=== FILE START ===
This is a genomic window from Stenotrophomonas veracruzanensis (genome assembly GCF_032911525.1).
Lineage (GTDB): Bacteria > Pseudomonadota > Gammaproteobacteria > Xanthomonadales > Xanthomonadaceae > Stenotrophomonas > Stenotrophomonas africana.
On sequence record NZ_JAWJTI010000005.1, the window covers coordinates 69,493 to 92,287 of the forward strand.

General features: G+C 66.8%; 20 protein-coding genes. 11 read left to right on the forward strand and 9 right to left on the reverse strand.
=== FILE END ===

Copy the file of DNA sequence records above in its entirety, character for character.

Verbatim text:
This is a genomic window from Stenotrophomonas veracruzanensis (genome assembly GCF_032911525.1).
Lineage (GTDB): Bacteria > Pseudomonadota > Gammaproteobacteria > Xanthomonadales > Xanthomonadaceae > Stenotrophomonas > Stenotrophomonas africana.
On sequence record NZ_JAWJTI010000005.1, the window covers coordinates 69,493 to 92,287 of the forward strand.

General features: G+C 66.8%; 20 protein-coding genes. 11 read left to right on the forward strand and 9 right to left on the reverse strand.